17 March 2018 15:31


my mother tells this story to anyone who hasn't heard it. at age eleven, we stepped out of the beijing international airport, and i screamed, dropping the handle of my suitcase to whip my hands over my face.

'what is this? what's this stuff getting into my eyes? i can't see!'

my aunts and uncles who came out to meet me for the first time, they laughed. 'is this what an american is? it's just wind, child.'

i remember a dry heat blasting me, sand that the wind dragged across the continent burrowing relentlessly against my skin. everything sought water, the moisture of my breath, my mouth, my eyelids; dry things stuck to wet things. that's how it worked. i put on sunglasses. decades later, i'd learn about desertification, china's massive terraforming projects that drained rivers and crumbled landscapes. later, i'd stand on a spit of land protruding from the empty quarter, marveling at how it could be simultaneously humid from the arabian sea and arid from a chalky earth that resisted water.

my mother, who grew up between the dirty dense crush of humanity within beijing's walls and the desolate northern steppes, still laughs when she tells this story to her friends, of a child she raised in a land so lush and clean that being blinded by a summer windstorm caused an existential crisis.

16 March 2018 20:02

take one

'please,' he said. 'please, take one. take one.'

usually, i'm curious. i want to know what inspired someone to expend the resources to produce stacks of flyers, to commit a cold afternoon standing on a street corner engaging with strangers. but rarely is this corner occupied by someone whose message i want to hear. from half a block away, i could hear him, and i could see that no one took any of the plain white printouts from his gloved hands.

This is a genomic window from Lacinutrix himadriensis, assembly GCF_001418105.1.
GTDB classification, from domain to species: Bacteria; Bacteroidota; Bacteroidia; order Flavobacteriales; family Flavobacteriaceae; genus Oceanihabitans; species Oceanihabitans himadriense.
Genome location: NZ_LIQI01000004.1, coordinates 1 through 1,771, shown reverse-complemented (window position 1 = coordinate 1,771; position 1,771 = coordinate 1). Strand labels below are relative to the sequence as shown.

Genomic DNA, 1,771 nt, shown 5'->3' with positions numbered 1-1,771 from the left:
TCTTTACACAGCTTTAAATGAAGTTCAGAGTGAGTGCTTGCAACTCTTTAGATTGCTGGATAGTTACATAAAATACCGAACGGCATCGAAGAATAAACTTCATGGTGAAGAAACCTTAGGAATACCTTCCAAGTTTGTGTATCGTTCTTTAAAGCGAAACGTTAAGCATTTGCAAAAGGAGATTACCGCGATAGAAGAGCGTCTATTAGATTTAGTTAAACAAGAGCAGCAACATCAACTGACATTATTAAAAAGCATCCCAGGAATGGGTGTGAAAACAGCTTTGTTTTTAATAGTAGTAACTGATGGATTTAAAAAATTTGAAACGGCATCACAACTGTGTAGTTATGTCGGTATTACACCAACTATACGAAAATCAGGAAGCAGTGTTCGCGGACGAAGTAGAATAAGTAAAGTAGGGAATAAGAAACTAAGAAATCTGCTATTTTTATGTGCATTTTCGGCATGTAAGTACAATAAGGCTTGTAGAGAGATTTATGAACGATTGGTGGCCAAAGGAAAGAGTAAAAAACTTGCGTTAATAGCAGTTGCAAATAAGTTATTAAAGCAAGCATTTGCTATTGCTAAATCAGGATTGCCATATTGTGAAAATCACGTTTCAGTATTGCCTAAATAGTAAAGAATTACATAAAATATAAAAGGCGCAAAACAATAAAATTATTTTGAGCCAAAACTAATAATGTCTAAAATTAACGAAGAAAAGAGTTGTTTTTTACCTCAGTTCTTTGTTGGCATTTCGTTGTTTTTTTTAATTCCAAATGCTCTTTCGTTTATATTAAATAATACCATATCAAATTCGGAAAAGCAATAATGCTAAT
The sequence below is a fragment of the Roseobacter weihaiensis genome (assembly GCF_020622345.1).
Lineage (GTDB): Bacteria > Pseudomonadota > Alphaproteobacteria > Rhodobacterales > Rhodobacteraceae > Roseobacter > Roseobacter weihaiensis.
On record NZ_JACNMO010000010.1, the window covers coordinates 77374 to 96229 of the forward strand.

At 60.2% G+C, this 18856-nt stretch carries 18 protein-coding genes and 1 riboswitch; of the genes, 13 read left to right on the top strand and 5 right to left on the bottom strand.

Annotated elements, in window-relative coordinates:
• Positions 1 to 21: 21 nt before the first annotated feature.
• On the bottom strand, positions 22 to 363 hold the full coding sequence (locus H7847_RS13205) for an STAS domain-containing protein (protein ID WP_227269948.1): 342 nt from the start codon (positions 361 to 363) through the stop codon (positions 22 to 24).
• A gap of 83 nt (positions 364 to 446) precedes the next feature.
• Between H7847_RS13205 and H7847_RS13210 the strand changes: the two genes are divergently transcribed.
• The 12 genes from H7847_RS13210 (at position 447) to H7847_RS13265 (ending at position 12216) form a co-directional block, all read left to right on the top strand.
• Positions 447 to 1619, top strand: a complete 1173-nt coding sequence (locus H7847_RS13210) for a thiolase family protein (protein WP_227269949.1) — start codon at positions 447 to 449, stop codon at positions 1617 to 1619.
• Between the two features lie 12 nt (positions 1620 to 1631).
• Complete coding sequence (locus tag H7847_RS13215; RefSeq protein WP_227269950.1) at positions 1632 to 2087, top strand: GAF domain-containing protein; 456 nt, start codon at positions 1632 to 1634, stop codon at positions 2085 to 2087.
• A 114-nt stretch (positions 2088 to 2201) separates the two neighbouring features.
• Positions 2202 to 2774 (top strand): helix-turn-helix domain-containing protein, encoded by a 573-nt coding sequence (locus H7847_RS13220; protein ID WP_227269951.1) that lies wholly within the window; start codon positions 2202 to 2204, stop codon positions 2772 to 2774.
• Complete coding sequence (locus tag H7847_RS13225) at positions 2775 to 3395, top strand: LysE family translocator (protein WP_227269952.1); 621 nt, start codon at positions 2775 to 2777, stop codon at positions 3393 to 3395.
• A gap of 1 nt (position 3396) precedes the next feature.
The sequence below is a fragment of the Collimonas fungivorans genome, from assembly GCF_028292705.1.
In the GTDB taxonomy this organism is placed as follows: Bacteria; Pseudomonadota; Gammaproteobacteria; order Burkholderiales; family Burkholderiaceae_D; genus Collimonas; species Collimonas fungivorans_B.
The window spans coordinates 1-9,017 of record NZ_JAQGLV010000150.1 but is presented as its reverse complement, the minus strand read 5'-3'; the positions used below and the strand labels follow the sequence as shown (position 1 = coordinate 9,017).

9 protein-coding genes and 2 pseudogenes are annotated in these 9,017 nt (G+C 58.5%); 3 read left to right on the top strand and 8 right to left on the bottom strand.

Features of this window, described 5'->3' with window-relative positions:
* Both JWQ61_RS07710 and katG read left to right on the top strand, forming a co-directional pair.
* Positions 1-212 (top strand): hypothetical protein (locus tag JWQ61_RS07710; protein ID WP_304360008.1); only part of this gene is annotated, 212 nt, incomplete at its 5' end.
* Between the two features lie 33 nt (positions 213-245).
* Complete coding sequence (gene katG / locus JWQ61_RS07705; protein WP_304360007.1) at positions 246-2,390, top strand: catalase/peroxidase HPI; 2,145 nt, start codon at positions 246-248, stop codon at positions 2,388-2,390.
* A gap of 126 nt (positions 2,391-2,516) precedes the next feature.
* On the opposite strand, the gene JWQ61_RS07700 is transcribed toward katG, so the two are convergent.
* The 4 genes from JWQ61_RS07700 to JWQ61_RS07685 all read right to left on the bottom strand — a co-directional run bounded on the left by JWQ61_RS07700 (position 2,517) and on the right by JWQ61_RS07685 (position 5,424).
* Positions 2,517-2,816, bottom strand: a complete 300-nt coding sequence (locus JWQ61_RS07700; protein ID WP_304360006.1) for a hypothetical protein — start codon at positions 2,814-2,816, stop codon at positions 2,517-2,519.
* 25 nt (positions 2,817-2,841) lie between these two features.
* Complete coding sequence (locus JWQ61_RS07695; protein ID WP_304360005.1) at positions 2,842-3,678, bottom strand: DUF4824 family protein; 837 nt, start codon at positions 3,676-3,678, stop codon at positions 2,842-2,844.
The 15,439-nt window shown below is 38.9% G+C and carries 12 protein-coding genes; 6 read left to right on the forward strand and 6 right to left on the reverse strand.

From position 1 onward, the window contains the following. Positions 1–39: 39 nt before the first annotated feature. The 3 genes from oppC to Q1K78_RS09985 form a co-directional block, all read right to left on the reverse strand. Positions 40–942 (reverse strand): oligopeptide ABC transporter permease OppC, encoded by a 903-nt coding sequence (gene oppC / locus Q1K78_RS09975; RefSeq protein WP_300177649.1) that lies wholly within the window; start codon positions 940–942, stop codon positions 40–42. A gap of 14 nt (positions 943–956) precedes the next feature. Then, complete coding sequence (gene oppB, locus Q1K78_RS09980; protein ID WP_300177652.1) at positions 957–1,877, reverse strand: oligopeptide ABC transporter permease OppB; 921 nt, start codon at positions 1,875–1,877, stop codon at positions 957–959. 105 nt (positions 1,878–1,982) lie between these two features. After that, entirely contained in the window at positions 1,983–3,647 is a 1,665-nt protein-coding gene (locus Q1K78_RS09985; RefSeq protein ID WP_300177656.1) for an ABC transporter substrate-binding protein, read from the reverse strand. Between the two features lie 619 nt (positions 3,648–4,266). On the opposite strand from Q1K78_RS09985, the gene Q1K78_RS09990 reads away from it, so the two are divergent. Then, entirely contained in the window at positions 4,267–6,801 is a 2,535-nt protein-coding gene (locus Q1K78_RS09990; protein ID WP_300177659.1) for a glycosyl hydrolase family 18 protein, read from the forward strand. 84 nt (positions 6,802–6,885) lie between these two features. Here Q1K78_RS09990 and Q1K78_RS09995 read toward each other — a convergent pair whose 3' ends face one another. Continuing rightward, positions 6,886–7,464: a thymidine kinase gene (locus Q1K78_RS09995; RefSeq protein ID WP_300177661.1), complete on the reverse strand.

'no thanks,' i said, in the nicest voice i could manage. i found his carefully neutral demeanor distasteful, i found the feather in his had distasteful, i found his tan wool coat distasteful, i found his insistent offer to every single person distasteful.

'what's this all about, then?' said one of the old ladies who stacked up behind me at the crosswalk.

'about the passover, ma'am,' he replied in that same cardboard cutout smile voice. 'all about the passover, and christ.'

'oh, no. no, we don't want that,' she said, wrinkling her nose.

it's a public sidewalk, i remind myself. we all have the right to stand on a street corner and proselytize, i remind myself. that's part of the deal.

we also all have the right to find it distasteful, that a charming middle aged-man in small glasses and quiet clothes would walk up and down a block that connects several temples and ask the jews to consider that his beliefs are better than theirs.

years ago, on this same corner, a young man stood with a clipboard, asking everyone who passed by if they were registered to vote, and offered to help fill out forms for anyone who needed it. 'are you just looking for democrats?' accused an ornery old man.

'sir, i help anyone register to vote,' he said calmly. 'do you need to register?'

and before the old man could counter, an old lady stepped between them, raising the handle of her folded umbrella.

'don't go starting trouble here!' she demanded, staring the old man down until he backed off. 'don't go picking fights!'

'i'm registered already, thanks,' i said as i passed. i gave him a smile, and a nod. the turnout on election day is only around a fifth of eligible voters. i don't understand why it's so low.

15 March 2018 15:00